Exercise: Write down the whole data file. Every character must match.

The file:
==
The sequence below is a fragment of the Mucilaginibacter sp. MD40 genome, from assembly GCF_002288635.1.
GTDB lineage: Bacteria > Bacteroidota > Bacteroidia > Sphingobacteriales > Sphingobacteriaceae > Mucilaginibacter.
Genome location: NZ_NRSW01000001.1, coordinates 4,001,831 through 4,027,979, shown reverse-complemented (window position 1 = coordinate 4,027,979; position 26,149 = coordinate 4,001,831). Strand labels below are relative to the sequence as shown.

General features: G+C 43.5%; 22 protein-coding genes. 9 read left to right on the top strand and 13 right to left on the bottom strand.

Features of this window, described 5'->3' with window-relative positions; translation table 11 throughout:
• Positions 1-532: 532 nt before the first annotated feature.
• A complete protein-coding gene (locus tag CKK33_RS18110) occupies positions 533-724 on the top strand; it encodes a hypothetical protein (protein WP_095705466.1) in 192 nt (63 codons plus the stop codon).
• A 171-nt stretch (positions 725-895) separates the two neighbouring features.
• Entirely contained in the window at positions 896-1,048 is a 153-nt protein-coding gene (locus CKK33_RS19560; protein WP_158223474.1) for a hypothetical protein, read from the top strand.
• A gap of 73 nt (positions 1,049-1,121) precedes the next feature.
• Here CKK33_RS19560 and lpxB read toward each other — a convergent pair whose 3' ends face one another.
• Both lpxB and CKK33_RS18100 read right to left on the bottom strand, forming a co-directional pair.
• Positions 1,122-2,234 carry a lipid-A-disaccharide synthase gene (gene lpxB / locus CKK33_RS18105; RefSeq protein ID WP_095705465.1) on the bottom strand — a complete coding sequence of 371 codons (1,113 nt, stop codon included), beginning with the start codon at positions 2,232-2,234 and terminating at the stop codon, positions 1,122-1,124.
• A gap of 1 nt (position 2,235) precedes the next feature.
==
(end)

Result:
The sequence below is a fragment of the Mucilaginibacter sp. MD40 genome, from assembly GCF_002288635.1.
GTDB lineage: Bacteria > Bacteroidota > Bacteroidia > Sphingobacteriales > Sphingobacteriaceae > Mucilaginibacter.
Genome location: NZ_NRSW01000001.1, coordinates 4,001,831 through 4,027,979, shown reverse-complemented (window position 1 = coordinate 4,027,979; position 26,149 = coordinate 4,001,831). Strand labels below are relative to the sequence as shown.

General features: G+C 43.5%; 22 protein-coding genes. 9 read left to right on the top strand and 13 right to left on the bottom strand.

Features of this window, described 5'->3' with window-relative positions; translation table 11 throughout:
• Positions 1-532: 532 nt before the first annotated feature.
• A complete protein-coding gene (locus tag CKK33_RS18110) occupies positions 533-724 on the top strand; it encodes a hypothetical protein (protein WP_095705466.1) in 192 nt (63 codons plus the stop codon).
• A 171-nt stretch (positions 725-895) separates the two neighbouring features.
• Entirely contained in the window at positions 896-1,048 is a 153-nt protein-coding gene (locus CKK33_RS19560; protein WP_158223474.1) for a hypothetical protein, read from the top strand.
• A gap of 73 nt (positions 1,049-1,121) precedes the next feature.
• Here CKK33_RS19560 and lpxB read toward each other — a convergent pair whose 3' ends face one another.
• Both lpxB and CKK33_RS18100 read right to left on the bottom strand, forming a co-directional pair.
• Positions 1,122-2,234 carry a lipid-A-disaccharide synthase gene (gene lpxB / locus CKK33_RS18105; RefSeq protein ID WP_095705465.1) on the bottom strand — a complete coding sequence of 371 codons (1,113 nt, stop codon included), beginning with the start codon at positions 2,232-2,234 and terminating at the stop codon, positions 1,122-1,124.
• A gap of 1 nt (position 2,235) precedes the next feature.